By Chris Lane
By Jeff Balke
By Aaron Reiss
By Angelica Leicht
By Dianna Wray
By Aaron Reiss
By Camilo Smith
By Craig Malisow
After being sacked by the Kashmere defense, Heine, then a junior, struggled to his feet. A referee's whistle had blown the play dead. But a Kashmere defender swooped in late and, using the crown of his helmet (a highly illegal maneuver called spearing) crushed the quarterback into the ground. The play drew a penalty for unsportsmanlike conduct.
"Hell, can I still walk?" Heine asked himself as he stood up from the bone-jarring tackle. After wobbling around for a few moments, several teammates helped lay Heine back down.
While on the turf, Heine told the attending physician, Barton J. Kendrick, about the severe pain in his neck. After a brief examination, the doctor opted to walk Heine off the field -- a medical mistake if serious neck injury is suspected.
In fact, Heine's neck had been broken. In Heine's opinion, it's a minor miracle that he escaped paralysis -- Kendrick's on-field exam was flawed in a number of aspects.
"One, when he pulled me up," says Heine. "Two, when he walked me off. Three, when he sat me down on the bench -- my head was just sitting there, swaying. Four when they laid me down. And then five, whenever they pulled the helmet off."
Kendrick later told the Chronicle that Heine didn't exhibit the signs typical of neck injury. In the doctor's opinion, the standard preventative back-board -- used to immobilize, then carry players off the field -- was not needed.
Kendrick did not respond last week to phone calls from the Press.
Fortunately, after surgery and a three-month convalescence, Heine more than walked again. Last spring, as catcher for Scarborough's baseball team, he got an honorable mention in the 20-4A all-district selection.
Other young athletes around the country haven't been as lucky. Last year in the United States at least four high-school football players suffered permanent damage to the cervical cord. They were paralyzed. Another three incurred serious brain damage. Ten died, either directly or indirectly, from playing high-school football. Hundreds of thousands sustained injuries serious enough to remove them from part -- or all -- of a game.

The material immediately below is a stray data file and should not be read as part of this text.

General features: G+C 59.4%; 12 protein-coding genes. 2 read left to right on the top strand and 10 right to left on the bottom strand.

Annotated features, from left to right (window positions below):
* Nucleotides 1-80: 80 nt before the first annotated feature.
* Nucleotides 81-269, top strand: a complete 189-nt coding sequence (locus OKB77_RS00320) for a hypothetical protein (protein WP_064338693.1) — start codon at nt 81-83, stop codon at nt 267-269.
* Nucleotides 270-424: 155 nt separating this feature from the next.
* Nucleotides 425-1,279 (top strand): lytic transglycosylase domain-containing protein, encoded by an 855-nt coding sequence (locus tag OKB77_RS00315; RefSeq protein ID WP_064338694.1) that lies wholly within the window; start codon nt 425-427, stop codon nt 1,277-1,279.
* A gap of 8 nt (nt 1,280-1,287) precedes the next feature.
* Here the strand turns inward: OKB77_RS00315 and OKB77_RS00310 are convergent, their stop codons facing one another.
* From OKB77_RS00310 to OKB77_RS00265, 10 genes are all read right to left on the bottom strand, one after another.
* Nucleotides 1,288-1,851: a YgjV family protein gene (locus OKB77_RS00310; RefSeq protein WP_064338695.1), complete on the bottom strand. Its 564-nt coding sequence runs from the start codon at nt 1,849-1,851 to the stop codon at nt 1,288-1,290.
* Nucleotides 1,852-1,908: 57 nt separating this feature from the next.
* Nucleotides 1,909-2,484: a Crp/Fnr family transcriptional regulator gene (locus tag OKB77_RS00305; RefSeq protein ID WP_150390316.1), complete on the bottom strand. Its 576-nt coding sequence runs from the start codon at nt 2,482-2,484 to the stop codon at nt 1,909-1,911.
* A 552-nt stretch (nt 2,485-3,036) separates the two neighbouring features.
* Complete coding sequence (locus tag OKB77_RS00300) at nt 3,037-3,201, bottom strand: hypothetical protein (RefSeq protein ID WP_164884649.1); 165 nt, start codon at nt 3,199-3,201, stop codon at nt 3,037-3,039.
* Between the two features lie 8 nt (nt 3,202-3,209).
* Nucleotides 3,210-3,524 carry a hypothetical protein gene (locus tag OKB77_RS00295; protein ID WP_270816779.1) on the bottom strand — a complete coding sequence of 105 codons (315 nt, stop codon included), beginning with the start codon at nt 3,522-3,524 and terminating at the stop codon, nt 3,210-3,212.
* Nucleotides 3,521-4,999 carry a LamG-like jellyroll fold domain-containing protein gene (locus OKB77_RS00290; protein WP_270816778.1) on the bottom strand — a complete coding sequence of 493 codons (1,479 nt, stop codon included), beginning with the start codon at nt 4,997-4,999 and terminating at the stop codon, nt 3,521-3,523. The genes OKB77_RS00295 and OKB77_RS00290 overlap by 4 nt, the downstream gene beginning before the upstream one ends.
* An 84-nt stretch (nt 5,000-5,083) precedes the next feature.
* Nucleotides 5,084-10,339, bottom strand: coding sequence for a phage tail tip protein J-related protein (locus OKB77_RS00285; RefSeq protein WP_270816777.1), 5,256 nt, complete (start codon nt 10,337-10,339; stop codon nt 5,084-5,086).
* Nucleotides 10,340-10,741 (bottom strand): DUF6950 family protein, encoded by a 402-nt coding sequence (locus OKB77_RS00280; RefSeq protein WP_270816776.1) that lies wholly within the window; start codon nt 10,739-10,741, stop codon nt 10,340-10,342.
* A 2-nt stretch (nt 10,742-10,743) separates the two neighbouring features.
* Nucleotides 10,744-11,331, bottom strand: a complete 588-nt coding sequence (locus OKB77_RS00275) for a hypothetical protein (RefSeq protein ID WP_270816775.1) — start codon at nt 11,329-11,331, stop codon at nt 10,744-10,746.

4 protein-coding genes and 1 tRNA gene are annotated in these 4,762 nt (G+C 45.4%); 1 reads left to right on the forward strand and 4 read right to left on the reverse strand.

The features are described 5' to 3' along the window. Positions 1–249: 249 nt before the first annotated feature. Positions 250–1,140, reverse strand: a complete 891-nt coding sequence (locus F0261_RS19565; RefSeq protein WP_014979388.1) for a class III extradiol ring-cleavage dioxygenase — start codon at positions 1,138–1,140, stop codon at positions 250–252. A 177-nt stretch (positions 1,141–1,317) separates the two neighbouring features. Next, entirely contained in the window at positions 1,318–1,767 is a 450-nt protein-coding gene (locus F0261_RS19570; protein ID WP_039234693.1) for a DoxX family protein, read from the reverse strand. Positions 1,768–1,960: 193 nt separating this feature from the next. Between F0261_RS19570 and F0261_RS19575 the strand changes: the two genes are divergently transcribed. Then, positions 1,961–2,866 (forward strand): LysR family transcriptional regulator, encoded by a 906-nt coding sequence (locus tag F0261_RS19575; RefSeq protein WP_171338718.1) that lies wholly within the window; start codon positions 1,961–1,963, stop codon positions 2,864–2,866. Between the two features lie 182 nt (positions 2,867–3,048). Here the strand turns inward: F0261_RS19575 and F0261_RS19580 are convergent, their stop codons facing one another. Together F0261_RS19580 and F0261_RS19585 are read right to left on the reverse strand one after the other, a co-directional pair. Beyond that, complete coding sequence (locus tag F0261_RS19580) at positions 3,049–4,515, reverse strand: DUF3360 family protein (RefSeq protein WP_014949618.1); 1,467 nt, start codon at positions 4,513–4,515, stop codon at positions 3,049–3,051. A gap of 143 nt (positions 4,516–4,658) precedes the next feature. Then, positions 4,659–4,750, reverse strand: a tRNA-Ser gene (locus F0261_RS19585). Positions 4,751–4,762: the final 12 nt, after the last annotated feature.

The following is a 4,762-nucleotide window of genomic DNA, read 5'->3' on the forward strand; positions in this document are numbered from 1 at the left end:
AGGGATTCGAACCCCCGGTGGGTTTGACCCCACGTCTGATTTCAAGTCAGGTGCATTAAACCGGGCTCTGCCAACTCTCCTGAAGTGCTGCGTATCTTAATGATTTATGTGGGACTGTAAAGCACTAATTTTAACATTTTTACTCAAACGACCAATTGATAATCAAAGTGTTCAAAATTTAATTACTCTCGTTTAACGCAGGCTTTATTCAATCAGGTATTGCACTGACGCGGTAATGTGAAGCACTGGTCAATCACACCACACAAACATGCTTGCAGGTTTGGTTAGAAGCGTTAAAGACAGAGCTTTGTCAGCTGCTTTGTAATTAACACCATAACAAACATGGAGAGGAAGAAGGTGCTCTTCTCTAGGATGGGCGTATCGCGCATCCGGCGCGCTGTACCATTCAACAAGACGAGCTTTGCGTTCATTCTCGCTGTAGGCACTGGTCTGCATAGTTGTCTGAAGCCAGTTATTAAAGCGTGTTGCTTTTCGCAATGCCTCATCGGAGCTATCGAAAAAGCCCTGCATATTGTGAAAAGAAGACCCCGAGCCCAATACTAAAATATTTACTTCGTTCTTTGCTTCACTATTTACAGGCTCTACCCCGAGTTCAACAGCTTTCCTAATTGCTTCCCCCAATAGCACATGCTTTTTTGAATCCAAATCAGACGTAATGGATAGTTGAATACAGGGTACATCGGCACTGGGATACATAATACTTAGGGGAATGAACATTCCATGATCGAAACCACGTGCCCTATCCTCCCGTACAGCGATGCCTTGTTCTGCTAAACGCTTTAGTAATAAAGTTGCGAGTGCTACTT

Football is a sport with professional heroes named Hacksaw, Ironhead, Moose and Doctor Death. Liability labels on football helmets warn players not to illegally "butt, ram or spear" opponents, but it is widely believed that many elementary and high-school coaches continue to teach such tactics.
Heine blames no one for his injury. Nevertheless, the alleged mishandling of the incident raises questions about the safety of high-school football in the Houston Independent School District.
All the major public school districts around Houston -- Spring Branch, Alief, Katy, Klein, Alvin, Aldine, Galena Park, Deer Park, Cypress-Fairbanks, Clear Creek and Pasadena -- have placed a certified athletic trainer at each of their high-school campuses. Spring Branch and Alvin employ two at each.
The majority of Texas's big-city districts -- Austin, San Antonio, El Paso and Corpus Christi Ñ maintain at least one trainer at each high school. Only Dallas ISD and HISD do not.
For its 21 high schools, HISD has six full-time trainers: Six trainers for 10,000 athletes, of whom 4,000 play football. One of the six is always present during HISD home football games -- a trainer was present on the night of Heine's injury. However, no HISD trainers travel with the teams or attend practices.
No trainer could have diagnosed Heine's broken neck. No trainer could have overruled a doctorÕs decision. But many sports physicians say a campus-based trainer would have known the boy better, may have had a sense of his sincerity, his predilections for melodrama, his propensity to feign his way through pain.
"When you have your own trainer at your own school, it'd be more of a personal thing," says Heine. "You'd be close if something happened. You would think more about the person."
Ron Cunningham, a representative of the North Carolina-based National Athletic Trainers Association (NATA), agrees: "Athletic trainers often know more than the physician does, and I'm talking about right there on the playing field."
If Heine's injury had occurred at an HISD practice -- where 60 percent of sports-related injuries take place -- there would have been no medically savvy personnel on hand.
"There's an immediate need for someone to go out there and see to the injury," says Cunningham.
Heine's injury raises another issue regarding the need for on-site athletic trainers: long-term rehabilitation. Heine has undergone all of 30 minutes of rehab since the injury. Because his neck no longer hurts, Heine believes that his recovery is complete. He continues to play catcher for Scarborough's baseball team, and his coaches regard him as one of the area's top college prospects.
Though his athletic future appears rosy, no medical expert informed Heine about the possibility of future risk. A certified trainer would have known that a blue-chip athlete ought to undergo rehab -- that he ought to increase his neck's range of motion and strengthen the surrounding muscles.
"The athletic trainer would be the conduit through [which] the physician [reaches] this young man," says the NATA's Cunningham. "If an athletic trainer feels that there is a student that he needs to be consulted about, he's going to pick up the phone."